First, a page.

publicly that the theocracy be scrapped), the big question is how far
Khatami's geniality and popular support will carry him in his contest with
the hard-liners, headed by Ayatollah Ali Khamenei, the "supreme leader" of
the republic. What is certain, however, is that Iranians, after two decades
of war and revolution, want some freedom and levity back in their lives.

"People are very tired," said Farideh Farhi, a political scientist. "We didn
't expect so much austerity. Severity is against our nature. We like fun. We
like color."

Certainly that was the country I found during a seven-week visit to Iran, a
stunning land of desert plateaus, verdant Caspian shoreline, and two great
mountain ranges, the Elburz and the Zagros. I had traveled in Iran in 1974,
several years before anger over government corruption and the shah's
pro-Western, anticlerical policies would ignite the revolution. I arrived
this time with stereotypical images of the Islamic republic in my mind: the
menacing, bearded face of Ayatollah Khomeini, the 52 blindfolded American
hostages, the black-robed women burning the United States flag. But these
images faded as I met with warmth and hospitality, surprisingly little
anti-American sentiment, and a people longing for improved relations with
the West and a more prominent place on the world stage.

I also discovered that under the Islamic revolution many Iranians had seen
basic improvements in their lives: Paved roads, water, and electricity in
most rural areas; access to higher education for the masses, especially
women; and a greater sense of unity in this richly multiethnic nation, whose
population includes 51 percent Persians, 24 percent Azerbaijanis, 7 percent
Kurds, 3 percent Arabs, and numerous tribal groups.

Although the mood of Iranians has shifted under Khatami, the fundamentalist
laws and customs of the Islamic republic remain in place. Under Iran's
constitution the real power rests with Khamenei, the orthodox heir to
Ayatollah Khomeini, chosen by a council of religious leaders. Khamenei is
not nearly as popular as Khatami, nor does he have the following of the
charismatic Khomeini, who died in 1989 and is still revered by devout
Iranians. Yet Khamenei and his allies control the army, the police, the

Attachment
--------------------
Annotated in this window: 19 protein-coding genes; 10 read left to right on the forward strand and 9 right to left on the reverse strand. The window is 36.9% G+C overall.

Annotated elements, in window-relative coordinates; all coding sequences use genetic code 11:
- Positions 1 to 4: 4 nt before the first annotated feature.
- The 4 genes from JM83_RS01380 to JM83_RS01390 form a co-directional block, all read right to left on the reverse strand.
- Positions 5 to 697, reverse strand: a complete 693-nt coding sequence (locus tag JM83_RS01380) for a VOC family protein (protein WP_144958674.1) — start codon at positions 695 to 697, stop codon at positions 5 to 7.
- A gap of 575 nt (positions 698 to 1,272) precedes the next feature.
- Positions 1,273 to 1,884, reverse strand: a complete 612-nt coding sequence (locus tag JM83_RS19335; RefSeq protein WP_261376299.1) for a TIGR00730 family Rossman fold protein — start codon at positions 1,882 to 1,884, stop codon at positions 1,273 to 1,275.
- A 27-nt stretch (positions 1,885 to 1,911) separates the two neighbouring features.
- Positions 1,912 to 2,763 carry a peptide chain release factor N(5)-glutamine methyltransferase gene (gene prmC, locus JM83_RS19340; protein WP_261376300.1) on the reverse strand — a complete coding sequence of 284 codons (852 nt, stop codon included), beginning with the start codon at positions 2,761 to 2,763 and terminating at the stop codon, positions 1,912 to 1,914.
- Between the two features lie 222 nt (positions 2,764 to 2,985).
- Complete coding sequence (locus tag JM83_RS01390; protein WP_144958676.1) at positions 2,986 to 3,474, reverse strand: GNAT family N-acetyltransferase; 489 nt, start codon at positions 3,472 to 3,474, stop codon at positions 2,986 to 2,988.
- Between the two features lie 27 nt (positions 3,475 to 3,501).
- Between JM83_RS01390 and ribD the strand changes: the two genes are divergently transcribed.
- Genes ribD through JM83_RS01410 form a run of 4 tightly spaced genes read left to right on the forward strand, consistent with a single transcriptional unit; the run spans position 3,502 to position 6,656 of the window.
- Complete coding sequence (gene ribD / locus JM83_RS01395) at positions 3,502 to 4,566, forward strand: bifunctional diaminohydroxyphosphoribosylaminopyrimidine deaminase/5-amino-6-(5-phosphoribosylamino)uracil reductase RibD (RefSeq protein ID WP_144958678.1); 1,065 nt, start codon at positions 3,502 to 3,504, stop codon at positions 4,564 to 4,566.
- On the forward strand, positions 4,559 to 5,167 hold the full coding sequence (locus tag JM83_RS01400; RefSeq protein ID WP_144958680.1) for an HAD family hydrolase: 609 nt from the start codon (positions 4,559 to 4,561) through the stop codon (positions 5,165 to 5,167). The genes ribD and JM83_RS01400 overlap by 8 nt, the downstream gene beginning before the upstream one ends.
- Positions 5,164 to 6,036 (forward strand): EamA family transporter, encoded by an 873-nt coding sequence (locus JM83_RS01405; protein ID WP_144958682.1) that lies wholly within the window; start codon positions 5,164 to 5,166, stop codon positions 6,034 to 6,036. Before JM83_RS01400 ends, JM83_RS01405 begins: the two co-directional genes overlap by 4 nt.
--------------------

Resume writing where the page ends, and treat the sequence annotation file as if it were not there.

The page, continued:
judiciary, and the Revolutionary Guard, a volunteer unit originally created
as a parallel force to the army. They also have a core of powerful
supporters, including businessmen and bureaucrats tied to the regime, as
well as veterans and war widows who receive government stipends.

Today the struggle between the two sides overshadows everything else, and
change comes in fits and starts. Newspapers proliferate, exploring the
limits of the allowable, and then are shut down; reform politicians, such as
Gholamhossein Karbaschi, Tehran's mayor, are convicted on dubious corruption
charges; five critics of the regime are mysteriously killed, and the
government announces that rogue agents of the Intelligence Ministry have
been arrested for the slayings.

* * *

I saw firsthand how fluid the situation is when I interviewed Mashallah
Shamsolvaezin, the editor of Society, one of the country's new, rambunctious
newspapers. Shortly after the revolution Shamsolvaezin was the first editor
of a militantly Islamic newspaper. But he had mellowed, and in early 1998,
encouraged by Khatami's brand of glasnost, he founded Society, located in a
house in central Tehran. Shamsolvaezin, a chain-smoking intellectual, smiled
as he recounted how his newspaper had broken new ground by printing mildly
critical stories about the government and by publishing two front-page color
pictures of women-one in tribal dress, the other in a Western-style wedding
gown.

"We have freedom of speech in Iran," he joked. "But it's what happens after
we speak that becomes a question."

He would soon find out. The increasingly bold editor published several tough
stories, including an interview with an opponent of the regime who had been
jailed for 15 years and tortured. In June 1998 a court that oversees the
press ordered the paper closed. Shamsolvaezin opened another paper, Tous,
which published a number of controversial articles and was shut down on
vague charges of undermining national security. Authorities then tossed
Shamsolvaezin in jail for several weeks. Undeterred, he started a third
newspaper.

As the larger struggle has unfolded in Iran, many citizens have watched
quietly, hoping Khatami and the reformers will prevail.

"We are a very complicated people," said Shahla Lahiji, a publisher and
advocate of women's rights who lives in Tehran. Lahiji is a handsome woman